Tips for guarding your digital privacy

It is impossible to be completely safe in a public sphere such as the Internet, but there are steps people can take to increase their security. Many require little more than the exercise of common sense: Keep your computer in a secure place and don’t allow strangers to use it; don’t input sensitive information on any computer but your own; install antivirus software and keep all your software up-to-date; never open attachments from people you don’t know. More sophisticated techniques also may be useful, but they can be cumbersome to use and can slow your browsing experience.

It is impossible to be completely safe in a public sphere such as the Internet, but there are steps people can take to increase their security. Many require little more than the exercise of common sense: Keep your computer in a secure place and don’t allow strangers to use it; don’t input sensitive information on any computer but your own; install antivirus software and keep all your software up-to-date; never open attachments from people you don’t know. More sophisticated techniques also may be useful, but they can be cumbersome to use and can slow your browsing experience.

Illustrations: Peter Arkle

Don’t allow your browser to accept cookies, the text files downloaded onto your computer when you visit a site for the first time, which allow sites to track your browsing.

Choose your passwords carefully: They should be at least 10 characters, including letters, numbers, and symbols. Do not use: a word in the dictionary of any language, a simple sequence such as “abc123,” or a piece of public information about you (including your alma mater and class year). Change your passwords frequently, and do not store them in the computer in a file called “Passwords.”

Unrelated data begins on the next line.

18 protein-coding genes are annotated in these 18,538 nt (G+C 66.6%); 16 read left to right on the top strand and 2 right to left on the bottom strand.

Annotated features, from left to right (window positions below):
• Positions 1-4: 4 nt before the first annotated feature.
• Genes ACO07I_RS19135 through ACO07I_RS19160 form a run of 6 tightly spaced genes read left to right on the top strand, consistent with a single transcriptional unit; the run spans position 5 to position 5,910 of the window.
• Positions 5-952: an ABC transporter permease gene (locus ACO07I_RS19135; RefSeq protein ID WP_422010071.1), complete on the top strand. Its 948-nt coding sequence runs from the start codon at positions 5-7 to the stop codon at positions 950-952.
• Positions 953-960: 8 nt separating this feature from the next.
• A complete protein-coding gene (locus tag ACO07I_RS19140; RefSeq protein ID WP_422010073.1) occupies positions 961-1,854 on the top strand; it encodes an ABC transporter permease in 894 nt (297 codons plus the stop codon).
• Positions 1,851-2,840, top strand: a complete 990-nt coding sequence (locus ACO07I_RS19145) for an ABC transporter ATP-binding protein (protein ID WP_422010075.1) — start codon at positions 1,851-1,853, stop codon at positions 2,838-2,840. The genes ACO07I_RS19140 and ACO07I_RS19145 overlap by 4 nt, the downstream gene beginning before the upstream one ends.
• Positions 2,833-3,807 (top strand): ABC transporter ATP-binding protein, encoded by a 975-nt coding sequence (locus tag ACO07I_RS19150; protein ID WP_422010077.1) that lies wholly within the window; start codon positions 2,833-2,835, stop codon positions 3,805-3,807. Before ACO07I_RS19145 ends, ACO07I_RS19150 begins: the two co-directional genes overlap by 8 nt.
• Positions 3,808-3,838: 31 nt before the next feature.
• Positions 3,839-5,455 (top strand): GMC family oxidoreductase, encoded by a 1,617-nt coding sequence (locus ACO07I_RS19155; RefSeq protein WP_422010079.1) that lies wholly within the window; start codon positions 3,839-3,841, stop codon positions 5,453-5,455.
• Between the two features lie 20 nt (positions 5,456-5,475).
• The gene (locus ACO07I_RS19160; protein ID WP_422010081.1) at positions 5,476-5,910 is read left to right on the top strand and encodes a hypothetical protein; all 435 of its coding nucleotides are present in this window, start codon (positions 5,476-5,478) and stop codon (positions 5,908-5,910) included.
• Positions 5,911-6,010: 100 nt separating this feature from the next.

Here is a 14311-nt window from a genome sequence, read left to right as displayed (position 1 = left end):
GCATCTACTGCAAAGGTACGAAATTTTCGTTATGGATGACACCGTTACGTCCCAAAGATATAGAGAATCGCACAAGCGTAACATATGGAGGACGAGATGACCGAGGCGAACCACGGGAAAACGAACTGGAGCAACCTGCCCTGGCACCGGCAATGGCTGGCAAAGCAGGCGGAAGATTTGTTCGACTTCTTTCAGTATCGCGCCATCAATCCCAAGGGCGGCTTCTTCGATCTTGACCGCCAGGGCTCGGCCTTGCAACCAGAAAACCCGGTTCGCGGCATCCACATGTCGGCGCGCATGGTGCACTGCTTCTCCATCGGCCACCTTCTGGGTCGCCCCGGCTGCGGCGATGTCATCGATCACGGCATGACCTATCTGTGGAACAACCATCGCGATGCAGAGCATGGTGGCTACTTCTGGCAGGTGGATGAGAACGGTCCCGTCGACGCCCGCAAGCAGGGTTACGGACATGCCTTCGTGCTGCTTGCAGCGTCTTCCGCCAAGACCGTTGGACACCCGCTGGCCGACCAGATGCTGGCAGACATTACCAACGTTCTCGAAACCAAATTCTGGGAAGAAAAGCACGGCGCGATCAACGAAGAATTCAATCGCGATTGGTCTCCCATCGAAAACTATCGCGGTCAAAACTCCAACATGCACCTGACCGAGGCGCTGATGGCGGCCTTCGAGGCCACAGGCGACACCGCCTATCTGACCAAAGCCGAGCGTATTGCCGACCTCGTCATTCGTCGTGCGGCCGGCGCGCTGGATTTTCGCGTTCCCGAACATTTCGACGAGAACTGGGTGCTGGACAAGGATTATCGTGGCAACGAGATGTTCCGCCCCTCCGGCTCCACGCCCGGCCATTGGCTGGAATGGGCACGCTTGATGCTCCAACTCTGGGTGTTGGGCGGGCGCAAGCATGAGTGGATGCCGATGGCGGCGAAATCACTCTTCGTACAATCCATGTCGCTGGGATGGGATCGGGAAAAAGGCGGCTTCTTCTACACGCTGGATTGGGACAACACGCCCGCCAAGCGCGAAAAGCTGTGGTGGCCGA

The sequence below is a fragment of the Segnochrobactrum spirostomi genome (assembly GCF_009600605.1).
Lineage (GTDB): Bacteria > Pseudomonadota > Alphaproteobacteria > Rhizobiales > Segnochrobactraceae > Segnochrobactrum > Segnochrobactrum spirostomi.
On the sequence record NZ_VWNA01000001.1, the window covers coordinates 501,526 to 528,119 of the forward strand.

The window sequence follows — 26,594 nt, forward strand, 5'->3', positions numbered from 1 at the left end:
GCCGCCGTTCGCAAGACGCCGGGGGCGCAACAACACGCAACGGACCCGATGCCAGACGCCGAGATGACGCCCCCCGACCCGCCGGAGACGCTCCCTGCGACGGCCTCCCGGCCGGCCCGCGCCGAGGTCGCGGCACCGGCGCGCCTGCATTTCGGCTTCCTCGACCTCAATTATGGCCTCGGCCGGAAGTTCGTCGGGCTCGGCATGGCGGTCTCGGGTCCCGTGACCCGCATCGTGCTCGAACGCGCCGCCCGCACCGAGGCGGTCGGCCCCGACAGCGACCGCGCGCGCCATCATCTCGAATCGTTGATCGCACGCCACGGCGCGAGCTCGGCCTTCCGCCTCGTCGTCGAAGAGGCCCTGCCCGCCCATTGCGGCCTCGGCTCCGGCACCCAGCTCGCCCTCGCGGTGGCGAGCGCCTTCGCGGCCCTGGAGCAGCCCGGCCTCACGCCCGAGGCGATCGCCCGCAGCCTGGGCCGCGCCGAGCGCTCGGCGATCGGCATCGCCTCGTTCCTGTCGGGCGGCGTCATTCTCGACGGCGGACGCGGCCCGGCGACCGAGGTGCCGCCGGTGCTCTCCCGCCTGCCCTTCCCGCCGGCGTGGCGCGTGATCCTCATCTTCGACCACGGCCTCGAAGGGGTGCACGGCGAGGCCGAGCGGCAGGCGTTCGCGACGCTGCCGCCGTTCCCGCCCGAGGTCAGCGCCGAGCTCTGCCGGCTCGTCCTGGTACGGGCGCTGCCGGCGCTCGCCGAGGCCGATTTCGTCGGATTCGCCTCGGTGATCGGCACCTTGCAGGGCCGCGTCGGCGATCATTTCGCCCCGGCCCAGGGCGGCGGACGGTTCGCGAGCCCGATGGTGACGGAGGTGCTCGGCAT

Encrypt your email and files you store on the cloud (that’s a network of servers). Encryption tools are available online. Secure the key — which you will need to unscramble the files — on another computer, or on paper.

Use a browsing encryptor such as HTTPS Everywhere (https://www.eff.org/https-everywhere) or Tor (www.torproject.org), which help send data securely.

Turn off applications you are not using, particularly those that track your location.

Some search engines, such as Startpage or DuckDuckGo, do not log personally identifiable information, helping you browse without being tracked.

Avoid sending sensitive information such as your PIN, password, Social Security number, or credit-card number by email or text. Enable your browser’s “Do not track” function.

Foil computer spies by blocking spyware (some experts suggest using the program PeerBlock) and covering your computer’s webcam with masking tape when you are not using it.

For more information on digital privacy and security, visit sites such as the Electronic Frontier Foundation (www.eff.org) and www.consumer.ftc.gov/articles/0009-computer-security.